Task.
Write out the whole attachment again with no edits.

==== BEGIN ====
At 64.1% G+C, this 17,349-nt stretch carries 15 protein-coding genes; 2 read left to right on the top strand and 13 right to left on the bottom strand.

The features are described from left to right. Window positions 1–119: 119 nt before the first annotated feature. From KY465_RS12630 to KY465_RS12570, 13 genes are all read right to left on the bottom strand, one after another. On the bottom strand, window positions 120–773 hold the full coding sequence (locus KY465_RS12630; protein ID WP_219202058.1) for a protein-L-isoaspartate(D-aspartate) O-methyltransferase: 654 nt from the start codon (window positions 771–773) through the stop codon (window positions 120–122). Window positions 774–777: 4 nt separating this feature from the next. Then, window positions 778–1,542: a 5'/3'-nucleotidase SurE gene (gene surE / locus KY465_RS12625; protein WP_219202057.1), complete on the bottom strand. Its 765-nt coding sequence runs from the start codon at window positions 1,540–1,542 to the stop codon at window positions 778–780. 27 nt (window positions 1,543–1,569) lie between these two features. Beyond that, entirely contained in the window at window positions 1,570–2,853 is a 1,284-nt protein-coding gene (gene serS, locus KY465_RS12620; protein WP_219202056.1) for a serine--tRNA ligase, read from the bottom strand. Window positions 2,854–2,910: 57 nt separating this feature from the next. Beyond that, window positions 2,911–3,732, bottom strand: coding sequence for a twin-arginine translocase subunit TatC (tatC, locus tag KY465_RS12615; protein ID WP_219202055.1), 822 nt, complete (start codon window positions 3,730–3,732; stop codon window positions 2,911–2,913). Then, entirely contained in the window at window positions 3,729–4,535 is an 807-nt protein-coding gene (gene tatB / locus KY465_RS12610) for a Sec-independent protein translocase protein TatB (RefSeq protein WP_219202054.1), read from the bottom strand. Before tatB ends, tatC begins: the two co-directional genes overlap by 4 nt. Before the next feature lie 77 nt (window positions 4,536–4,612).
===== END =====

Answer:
At 64.1% G+C, this 17,349-nt stretch carries 15 protein-coding genes; 2 read left to right on the top strand and 13 right to left on the bottom strand.

The features are described from left to right. Window positions 1–119: 119 nt before the first annotated feature. From KY465_RS12630 to KY465_RS12570, 13 genes are all read right to left on the bottom strand, one after another. On the bottom strand, window positions 120–773 hold the full coding sequence (locus KY465_RS12630; protein ID WP_219202058.1) for a protein-L-isoaspartate(D-aspartate) O-methyltransferase: 654 nt from the start codon (window positions 771–773) through the stop codon (window positions 120–122). Window positions 774–777: 4 nt separating this feature from the next. Then, window positions 778–1,542: a 5'/3'-nucleotidase SurE gene (gene surE / locus KY465_RS12625; protein WP_219202057.1), complete on the bottom strand. Its 765-nt coding sequence runs from the start codon at window positions 1,540–1,542 to the stop codon at window positions 778–780. 27 nt (window positions 1,543–1,569) lie between these two features. Beyond that, entirely contained in the window at window positions 1,570–2,853 is a 1,284-nt protein-coding gene (gene serS, locus KY465_RS12620; protein WP_219202056.1) for a serine--tRNA ligase, read from the bottom strand. Window positions 2,854–2,910: 57 nt separating this feature from the next. Beyond that, window positions 2,911–3,732, bottom strand: coding sequence for a twin-arginine translocase subunit TatC (tatC, locus tag KY465_RS12615; protein ID WP_219202055.1), 822 nt, complete (start codon window positions 3,730–3,732; stop codon window positions 2,911–2,913). Then, entirely contained in the window at window positions 3,729–4,535 is an 807-nt protein-coding gene (gene tatB / locus KY465_RS12610) for a Sec-independent protein translocase protein TatB (RefSeq protein WP_219202054.1), read from the bottom strand. Before tatB ends, tatC begins: the two co-directional genes overlap by 4 nt. Before the next feature lie 77 nt (window positions 4,536–4,612).